The North Carolina Board of Elections has moved the state’s lone congressional runoff, in the open Republican 11th District (Rep. Mark Meadows-R), from May 12th to June 23rd. The winner of the secondary GOP election will clam the seat in the November election.
Ohio Gov. Mike DeWine (R), who postponed the March 17th presidential and state primary, is considering changing to an all-mail system. This is largely because thousands of votes were already cast through the mail in anticipation of the originally scheduled primary.
Oregon Secretary of State Bev Clarno (D) announced that the May 19th state primary will remain in place. Ms. Clarno indicated that because the state uses a universal mail system for its regular elections there is no increased risk of spreading the Coronavirus. Therefore, the Oregon primary will proceed as scheduled.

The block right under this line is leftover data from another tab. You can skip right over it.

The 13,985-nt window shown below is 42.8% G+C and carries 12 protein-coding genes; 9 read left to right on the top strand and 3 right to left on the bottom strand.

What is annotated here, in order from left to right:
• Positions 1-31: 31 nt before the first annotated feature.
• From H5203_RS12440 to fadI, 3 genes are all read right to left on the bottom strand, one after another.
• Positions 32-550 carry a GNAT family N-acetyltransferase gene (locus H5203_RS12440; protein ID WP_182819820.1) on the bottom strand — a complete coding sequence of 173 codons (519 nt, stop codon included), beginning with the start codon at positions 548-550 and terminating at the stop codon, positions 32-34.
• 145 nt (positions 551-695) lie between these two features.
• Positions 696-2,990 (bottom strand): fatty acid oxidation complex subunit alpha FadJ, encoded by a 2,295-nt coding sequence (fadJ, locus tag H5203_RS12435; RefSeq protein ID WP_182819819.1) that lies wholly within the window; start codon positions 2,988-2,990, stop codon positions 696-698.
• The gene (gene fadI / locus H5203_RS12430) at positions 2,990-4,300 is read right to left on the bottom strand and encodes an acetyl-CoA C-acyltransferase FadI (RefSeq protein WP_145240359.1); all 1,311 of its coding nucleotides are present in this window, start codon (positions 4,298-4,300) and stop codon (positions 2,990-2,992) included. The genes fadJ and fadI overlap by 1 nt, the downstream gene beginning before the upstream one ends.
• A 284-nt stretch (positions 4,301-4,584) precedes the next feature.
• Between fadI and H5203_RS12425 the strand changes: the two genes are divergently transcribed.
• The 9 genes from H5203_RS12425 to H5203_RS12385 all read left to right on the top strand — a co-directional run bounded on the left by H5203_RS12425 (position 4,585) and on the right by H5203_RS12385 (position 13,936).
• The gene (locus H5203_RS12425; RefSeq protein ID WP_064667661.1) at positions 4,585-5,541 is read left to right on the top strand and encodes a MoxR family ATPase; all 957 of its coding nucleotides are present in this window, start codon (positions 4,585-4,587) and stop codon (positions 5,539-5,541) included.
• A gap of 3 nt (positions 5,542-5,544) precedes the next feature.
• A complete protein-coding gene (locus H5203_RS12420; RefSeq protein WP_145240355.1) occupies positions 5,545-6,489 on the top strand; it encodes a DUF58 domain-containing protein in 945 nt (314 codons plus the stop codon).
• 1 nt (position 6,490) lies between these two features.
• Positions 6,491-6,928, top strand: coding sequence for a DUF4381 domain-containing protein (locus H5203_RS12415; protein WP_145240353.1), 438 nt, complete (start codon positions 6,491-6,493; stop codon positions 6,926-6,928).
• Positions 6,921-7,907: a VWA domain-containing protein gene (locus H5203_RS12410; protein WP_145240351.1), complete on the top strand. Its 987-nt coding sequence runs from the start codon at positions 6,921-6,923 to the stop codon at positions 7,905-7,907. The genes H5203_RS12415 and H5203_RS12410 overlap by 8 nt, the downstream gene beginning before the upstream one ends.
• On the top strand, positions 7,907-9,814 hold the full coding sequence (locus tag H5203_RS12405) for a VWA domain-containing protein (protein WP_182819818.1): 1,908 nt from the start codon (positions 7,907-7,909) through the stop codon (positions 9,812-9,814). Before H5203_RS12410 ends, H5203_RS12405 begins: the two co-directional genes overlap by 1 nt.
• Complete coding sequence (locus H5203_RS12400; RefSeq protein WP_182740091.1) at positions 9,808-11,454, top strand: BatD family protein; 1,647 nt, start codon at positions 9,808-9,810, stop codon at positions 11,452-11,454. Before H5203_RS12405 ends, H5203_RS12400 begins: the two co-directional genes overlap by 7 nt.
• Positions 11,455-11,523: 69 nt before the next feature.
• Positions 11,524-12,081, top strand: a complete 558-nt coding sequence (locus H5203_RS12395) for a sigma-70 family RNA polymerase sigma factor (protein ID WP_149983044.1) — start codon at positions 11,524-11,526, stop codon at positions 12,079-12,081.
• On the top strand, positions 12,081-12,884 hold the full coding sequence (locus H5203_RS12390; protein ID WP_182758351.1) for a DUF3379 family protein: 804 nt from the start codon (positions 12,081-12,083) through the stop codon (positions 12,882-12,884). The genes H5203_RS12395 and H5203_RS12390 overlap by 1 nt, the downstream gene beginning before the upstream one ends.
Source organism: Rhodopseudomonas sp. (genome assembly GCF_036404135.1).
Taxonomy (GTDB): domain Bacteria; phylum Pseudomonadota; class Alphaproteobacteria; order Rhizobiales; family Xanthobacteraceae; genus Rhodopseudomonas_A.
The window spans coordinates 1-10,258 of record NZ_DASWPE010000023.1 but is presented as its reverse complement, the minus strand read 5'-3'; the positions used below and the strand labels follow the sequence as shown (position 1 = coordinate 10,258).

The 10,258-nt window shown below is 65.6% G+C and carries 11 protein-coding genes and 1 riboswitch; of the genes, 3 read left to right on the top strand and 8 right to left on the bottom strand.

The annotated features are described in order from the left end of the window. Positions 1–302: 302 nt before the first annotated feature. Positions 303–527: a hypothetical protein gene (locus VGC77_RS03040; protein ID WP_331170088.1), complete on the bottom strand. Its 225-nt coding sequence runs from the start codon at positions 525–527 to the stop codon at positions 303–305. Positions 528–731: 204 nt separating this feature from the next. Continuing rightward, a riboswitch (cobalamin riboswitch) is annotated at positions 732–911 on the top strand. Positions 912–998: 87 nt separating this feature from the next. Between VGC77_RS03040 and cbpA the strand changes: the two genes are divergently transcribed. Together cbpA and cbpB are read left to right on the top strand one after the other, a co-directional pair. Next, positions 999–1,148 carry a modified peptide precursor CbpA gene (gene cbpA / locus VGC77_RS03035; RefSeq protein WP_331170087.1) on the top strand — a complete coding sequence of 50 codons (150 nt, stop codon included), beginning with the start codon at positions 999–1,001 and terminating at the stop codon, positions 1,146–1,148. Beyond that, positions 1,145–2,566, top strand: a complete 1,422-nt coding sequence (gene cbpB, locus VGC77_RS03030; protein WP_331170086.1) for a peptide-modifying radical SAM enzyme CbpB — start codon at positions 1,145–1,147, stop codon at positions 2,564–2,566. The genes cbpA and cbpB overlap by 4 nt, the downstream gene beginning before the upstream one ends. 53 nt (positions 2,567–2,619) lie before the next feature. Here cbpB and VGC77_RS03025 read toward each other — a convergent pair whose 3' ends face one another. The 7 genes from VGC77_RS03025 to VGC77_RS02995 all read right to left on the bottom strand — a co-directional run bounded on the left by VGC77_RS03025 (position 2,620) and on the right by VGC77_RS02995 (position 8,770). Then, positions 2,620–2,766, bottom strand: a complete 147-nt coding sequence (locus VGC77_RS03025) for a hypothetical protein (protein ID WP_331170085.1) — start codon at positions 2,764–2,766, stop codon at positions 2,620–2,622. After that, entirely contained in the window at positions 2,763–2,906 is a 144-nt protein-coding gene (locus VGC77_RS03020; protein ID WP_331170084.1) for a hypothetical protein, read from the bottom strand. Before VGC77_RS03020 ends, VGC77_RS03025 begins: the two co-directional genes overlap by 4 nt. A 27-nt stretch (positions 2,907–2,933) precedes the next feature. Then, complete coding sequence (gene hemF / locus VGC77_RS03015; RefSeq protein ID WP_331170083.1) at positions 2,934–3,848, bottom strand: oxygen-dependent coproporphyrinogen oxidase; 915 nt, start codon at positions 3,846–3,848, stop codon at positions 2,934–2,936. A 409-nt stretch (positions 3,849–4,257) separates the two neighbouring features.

Pennsylvania Gov. Tom Wolf (D) has reached an agreement with Republican legislative leaders to move the April 28th presidential and state primary to June 2nd.
The Puerto Rico presidential primary has been transferred from March 29th to April 26th.
Rhode Island Gov. Gina Raimondo (D) also signed an executive order moving the state’s presidential primary from April 28th to June 2nd. The state primary will remain set for September 1st.
Texas Gov. Greg Abbott (R) issued a letter over the weekend that indicated he is moving the state’s May 26th runoff that features 16 federal and state secondary elections to July 14th.